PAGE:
Breakout: This time its personal! Your friends (and some precious ores) are trapped in the over-hanging blocks, and it's up to you and your bouncing pick-axe of destruction to bust them out. Each friend you rescue grants you a power-up option to use in future levels. Watch out for stalactites though! A very familiar, but very fun entry of CGDC9.
FrankenFriend is the RPG/Visual Novel tale of Frank Von Friendenstein IV, a eccentric youth with a passion for the sciences who lives alone in his mountain castle high above the village of Frankenfriendsylvania. Though for years, his education and "unorthodox" experiments have satisfactorily taken the place of social interaction, he's found that, as of late, he's been lonely. So it is with great trepidation that he heads to the village below looking for companionship. A CGDC9 entry with excellent characterization but more than a few glitches.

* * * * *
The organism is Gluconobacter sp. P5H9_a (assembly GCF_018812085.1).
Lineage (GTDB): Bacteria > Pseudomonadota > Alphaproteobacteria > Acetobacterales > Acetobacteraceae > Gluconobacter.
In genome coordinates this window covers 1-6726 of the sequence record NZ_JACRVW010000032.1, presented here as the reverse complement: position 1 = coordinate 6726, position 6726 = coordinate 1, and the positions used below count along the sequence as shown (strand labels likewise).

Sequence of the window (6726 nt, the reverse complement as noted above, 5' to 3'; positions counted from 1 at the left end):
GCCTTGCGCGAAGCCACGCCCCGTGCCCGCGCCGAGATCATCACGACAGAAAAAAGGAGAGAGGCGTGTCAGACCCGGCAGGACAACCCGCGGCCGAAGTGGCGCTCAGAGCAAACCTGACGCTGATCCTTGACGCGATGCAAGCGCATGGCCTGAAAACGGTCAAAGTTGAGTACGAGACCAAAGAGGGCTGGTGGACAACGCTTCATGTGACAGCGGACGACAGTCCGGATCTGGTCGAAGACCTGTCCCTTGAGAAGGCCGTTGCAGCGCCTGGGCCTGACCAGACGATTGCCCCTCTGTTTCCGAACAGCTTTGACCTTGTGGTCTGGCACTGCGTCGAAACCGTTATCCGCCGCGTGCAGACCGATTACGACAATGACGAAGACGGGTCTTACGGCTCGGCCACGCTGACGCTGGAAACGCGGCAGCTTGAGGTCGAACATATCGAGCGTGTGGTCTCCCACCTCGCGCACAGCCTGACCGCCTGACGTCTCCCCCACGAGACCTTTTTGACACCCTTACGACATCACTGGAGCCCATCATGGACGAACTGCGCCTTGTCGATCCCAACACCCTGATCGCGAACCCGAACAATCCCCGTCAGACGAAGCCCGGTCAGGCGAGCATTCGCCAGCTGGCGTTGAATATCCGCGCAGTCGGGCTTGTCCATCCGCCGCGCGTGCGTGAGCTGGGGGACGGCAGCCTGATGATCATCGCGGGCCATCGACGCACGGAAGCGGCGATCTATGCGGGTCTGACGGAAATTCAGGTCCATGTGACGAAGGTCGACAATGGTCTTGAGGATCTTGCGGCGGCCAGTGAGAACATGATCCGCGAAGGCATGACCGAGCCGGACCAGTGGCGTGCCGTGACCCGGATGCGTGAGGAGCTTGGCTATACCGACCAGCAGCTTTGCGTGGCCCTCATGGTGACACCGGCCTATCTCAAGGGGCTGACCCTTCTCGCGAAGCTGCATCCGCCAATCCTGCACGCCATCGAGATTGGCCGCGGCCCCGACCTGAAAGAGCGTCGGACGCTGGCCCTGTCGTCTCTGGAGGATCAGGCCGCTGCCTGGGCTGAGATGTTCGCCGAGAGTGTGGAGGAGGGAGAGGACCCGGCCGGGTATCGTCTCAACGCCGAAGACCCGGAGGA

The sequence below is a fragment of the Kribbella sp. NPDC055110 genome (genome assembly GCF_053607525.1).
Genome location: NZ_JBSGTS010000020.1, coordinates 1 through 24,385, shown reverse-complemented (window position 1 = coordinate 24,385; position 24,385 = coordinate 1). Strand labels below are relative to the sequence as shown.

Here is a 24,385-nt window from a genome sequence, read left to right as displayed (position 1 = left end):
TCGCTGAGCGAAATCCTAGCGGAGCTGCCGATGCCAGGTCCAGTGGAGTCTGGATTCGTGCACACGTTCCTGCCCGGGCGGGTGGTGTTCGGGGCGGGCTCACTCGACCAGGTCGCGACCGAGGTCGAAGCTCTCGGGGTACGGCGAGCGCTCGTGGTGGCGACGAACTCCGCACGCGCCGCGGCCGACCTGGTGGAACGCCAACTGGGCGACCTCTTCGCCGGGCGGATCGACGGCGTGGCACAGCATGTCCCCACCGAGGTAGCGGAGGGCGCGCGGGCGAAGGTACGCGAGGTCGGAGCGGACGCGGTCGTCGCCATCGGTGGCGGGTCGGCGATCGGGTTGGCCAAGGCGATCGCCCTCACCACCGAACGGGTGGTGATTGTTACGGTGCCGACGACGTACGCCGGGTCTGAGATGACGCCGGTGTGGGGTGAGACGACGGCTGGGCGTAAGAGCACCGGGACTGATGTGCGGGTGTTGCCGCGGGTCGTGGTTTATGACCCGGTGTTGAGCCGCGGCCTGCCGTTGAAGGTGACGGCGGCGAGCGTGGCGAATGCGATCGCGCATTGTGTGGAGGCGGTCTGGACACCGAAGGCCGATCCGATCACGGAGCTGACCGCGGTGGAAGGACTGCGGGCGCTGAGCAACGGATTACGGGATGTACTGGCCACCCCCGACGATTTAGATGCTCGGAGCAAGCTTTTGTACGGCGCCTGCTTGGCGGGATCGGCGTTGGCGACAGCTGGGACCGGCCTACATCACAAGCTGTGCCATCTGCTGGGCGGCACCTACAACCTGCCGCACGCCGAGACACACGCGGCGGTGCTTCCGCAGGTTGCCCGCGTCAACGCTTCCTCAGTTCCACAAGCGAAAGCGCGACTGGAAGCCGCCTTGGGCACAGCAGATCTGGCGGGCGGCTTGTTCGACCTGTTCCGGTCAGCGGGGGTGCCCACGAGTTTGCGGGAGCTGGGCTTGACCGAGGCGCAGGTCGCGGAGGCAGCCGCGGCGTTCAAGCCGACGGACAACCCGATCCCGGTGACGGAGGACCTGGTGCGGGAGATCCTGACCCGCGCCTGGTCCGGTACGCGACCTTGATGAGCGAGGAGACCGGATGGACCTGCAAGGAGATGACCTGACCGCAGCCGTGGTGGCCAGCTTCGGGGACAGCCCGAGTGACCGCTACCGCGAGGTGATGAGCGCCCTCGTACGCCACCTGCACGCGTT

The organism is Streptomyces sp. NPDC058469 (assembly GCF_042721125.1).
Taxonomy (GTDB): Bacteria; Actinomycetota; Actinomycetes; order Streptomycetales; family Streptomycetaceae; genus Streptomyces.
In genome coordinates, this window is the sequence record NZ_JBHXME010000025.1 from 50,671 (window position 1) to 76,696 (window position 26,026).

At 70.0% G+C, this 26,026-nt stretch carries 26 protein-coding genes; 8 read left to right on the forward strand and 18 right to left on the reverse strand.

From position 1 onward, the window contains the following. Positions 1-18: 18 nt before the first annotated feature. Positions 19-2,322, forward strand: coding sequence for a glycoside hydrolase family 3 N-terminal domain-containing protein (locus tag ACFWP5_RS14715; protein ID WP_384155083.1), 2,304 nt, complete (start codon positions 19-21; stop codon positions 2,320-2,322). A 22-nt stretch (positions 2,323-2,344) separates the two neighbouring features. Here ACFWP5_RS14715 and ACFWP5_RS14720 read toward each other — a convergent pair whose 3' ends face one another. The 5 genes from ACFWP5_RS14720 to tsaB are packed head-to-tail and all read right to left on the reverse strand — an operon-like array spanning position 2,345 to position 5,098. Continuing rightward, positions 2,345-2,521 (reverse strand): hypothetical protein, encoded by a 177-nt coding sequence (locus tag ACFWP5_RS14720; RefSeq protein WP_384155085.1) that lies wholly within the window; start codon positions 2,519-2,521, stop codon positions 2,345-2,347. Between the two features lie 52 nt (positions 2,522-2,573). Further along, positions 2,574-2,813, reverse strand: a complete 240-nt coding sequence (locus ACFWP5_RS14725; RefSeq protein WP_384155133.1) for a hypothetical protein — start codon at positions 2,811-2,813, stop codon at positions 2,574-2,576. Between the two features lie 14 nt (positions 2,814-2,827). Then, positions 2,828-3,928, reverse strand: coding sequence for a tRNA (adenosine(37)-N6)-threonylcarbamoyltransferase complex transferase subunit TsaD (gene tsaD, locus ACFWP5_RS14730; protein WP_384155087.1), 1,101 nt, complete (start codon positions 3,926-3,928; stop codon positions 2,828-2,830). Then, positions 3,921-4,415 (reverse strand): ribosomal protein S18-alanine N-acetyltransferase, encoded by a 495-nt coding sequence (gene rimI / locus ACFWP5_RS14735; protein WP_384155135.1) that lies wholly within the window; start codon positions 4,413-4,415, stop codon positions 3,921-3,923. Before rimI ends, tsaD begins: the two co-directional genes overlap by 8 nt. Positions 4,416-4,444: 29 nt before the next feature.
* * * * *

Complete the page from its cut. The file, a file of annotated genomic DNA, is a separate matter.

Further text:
Make friendz in this monstrous puzzle game that has you chaining unhappy monsterz together. Created by Jean Privat for the 9th Casual Gameplay Design Competition's theme of friends, Monsterz has a simple presentation but offers just enough challenge to really make you think.
Never in history has one man worked so hard to collect so many that cared so little as to follow him properly. But that is just all part of the challenge in this noteworthy CGDC 9 entry. Zip through the colourful levels trying to gather enough friends to proceed, while trying to keep your massive human chain from blundering into dangerous obstacles.